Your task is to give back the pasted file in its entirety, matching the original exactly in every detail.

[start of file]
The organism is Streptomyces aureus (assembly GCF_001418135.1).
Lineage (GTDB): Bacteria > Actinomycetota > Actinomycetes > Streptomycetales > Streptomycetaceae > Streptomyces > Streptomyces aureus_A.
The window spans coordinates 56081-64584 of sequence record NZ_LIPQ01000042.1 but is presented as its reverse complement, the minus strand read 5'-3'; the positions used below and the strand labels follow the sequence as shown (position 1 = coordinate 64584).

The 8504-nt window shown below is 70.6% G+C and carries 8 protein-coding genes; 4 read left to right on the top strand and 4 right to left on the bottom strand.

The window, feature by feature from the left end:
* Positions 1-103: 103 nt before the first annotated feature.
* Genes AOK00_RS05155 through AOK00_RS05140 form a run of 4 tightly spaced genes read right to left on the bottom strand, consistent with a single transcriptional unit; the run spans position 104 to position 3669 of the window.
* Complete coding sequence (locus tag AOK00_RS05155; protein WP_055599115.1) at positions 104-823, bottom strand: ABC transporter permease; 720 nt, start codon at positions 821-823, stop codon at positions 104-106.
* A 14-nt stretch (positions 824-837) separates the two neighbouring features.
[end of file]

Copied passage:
The organism is Streptomyces aureus (assembly GCF_001418135.1).
Lineage (GTDB): Bacteria > Actinomycetota > Actinomycetes > Streptomycetales > Streptomycetaceae > Streptomyces > Streptomyces aureus_A.
The window spans coordinates 56081-64584 of sequence record NZ_LIPQ01000042.1 but is presented as its reverse complement, the minus strand read 5'-3'; the positions used below and the strand labels follow the sequence as shown (position 1 = coordinate 64584).

The 8504-nt window shown below is 70.6% G+C and carries 8 protein-coding genes; 4 read left to right on the top strand and 4 right to left on the bottom strand.

The window, feature by feature from the left end:
* Positions 1-103: 103 nt before the first annotated feature.
* Genes AOK00_RS05155 through AOK00_RS05140 form a run of 4 tightly spaced genes read right to left on the bottom strand, consistent with a single transcriptional unit; the run spans position 104 to position 3669 of the window.
* Complete coding sequence (locus tag AOK00_RS05155; protein WP_055599115.1) at positions 104-823, bottom strand: ABC transporter permease; 720 nt, start codon at positions 821-823, stop codon at positions 104-106.
* A 14-nt stretch (positions 824-837) separates the two neighbouring features.